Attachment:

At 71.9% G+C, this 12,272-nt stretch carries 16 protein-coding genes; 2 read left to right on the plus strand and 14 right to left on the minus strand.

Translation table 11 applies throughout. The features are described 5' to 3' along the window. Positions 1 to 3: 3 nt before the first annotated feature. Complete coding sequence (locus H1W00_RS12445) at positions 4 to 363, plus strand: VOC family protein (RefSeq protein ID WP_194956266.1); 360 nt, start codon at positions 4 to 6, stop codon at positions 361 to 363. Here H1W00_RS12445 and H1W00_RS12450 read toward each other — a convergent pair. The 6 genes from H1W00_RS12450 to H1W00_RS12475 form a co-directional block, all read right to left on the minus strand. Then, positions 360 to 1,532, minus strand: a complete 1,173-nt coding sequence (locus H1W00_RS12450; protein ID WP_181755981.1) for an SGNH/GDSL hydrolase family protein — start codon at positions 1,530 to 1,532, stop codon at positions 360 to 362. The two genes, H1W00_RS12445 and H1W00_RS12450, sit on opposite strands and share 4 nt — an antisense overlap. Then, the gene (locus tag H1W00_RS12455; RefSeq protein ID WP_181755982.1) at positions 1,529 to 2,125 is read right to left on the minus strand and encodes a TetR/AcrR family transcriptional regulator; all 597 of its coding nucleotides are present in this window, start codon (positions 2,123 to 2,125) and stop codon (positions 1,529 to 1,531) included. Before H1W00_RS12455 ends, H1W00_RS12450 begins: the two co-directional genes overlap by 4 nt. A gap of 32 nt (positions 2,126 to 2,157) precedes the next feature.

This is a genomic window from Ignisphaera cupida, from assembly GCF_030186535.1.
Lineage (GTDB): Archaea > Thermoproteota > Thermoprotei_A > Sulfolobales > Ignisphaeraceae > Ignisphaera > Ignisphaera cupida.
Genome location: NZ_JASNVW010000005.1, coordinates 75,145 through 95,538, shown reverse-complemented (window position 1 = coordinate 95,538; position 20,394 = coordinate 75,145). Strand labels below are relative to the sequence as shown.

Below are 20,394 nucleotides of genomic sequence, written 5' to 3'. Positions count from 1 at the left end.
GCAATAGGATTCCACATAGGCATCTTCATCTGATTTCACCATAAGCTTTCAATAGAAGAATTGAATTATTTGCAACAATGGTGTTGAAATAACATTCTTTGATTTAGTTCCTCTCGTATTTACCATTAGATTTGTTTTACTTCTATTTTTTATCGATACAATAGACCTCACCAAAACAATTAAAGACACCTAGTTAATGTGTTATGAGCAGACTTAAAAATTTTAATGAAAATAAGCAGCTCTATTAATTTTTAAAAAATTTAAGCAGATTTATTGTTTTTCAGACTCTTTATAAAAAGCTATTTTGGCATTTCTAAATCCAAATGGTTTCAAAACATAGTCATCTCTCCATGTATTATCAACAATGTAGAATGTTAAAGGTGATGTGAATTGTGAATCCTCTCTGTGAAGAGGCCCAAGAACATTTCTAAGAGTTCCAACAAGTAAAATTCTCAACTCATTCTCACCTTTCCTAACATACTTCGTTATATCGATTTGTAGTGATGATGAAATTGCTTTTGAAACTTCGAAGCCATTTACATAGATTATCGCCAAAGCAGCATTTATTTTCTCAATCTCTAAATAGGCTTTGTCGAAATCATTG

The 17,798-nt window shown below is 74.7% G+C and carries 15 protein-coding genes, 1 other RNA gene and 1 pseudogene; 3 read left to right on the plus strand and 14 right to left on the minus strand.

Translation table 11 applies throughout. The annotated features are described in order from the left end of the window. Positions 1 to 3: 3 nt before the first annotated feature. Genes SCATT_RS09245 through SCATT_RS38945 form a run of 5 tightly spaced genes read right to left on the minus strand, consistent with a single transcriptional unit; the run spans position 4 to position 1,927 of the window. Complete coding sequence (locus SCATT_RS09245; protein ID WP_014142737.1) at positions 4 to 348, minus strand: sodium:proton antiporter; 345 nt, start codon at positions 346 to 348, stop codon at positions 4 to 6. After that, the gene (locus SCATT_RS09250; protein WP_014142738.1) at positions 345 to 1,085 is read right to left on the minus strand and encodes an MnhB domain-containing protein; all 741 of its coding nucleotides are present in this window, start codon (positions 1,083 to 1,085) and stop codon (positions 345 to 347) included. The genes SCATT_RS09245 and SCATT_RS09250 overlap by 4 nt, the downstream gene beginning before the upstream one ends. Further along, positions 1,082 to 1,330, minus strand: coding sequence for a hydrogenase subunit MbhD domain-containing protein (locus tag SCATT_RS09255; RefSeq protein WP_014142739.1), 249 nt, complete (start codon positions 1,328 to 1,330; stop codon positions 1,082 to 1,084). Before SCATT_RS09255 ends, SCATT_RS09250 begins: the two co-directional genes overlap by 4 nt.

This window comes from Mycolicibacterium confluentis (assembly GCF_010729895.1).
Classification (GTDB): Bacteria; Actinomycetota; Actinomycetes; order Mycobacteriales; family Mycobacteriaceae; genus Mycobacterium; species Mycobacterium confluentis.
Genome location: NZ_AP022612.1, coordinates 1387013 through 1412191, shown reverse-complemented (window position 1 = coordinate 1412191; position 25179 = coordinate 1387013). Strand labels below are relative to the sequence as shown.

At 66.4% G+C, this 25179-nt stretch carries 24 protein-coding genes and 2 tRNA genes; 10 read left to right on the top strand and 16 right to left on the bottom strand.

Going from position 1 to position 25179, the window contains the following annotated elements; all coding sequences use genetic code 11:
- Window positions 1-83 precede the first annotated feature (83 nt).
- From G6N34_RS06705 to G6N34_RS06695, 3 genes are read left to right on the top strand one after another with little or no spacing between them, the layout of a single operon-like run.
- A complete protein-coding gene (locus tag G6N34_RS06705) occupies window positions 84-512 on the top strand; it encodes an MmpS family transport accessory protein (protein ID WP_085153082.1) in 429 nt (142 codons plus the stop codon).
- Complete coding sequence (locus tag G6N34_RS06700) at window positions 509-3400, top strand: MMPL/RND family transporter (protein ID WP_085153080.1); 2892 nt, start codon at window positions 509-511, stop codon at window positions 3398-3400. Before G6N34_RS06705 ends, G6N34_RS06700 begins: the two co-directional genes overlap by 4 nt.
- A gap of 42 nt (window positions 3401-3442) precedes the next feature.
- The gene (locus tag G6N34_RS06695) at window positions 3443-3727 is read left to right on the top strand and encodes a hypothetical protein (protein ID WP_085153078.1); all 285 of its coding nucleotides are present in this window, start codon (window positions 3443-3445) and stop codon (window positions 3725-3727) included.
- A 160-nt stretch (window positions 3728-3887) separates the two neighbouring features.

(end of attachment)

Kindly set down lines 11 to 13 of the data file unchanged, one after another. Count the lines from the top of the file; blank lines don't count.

Classification (GTDB): Bacteria; Actinomycetota; Actinomycetes; order Mycobacteriales; family Mycobacteriaceae; genus Mycobacterium; species Mycobacterium confluentis.
Genome location: NZ_AP022612.1, coordinates 1387013 through 1412191, shown reverse-complemented (window position 1 = coordinate 1412191; position 25179 = coordinate 1387013). Strand labels below are relative to the sequence as shown.

At 66.4% G+C, this 25179-nt stretch carries 24 protein-coding genes and 2 tRNA genes; 10 read left to right on the top strand and 16 right to left on the bottom strand.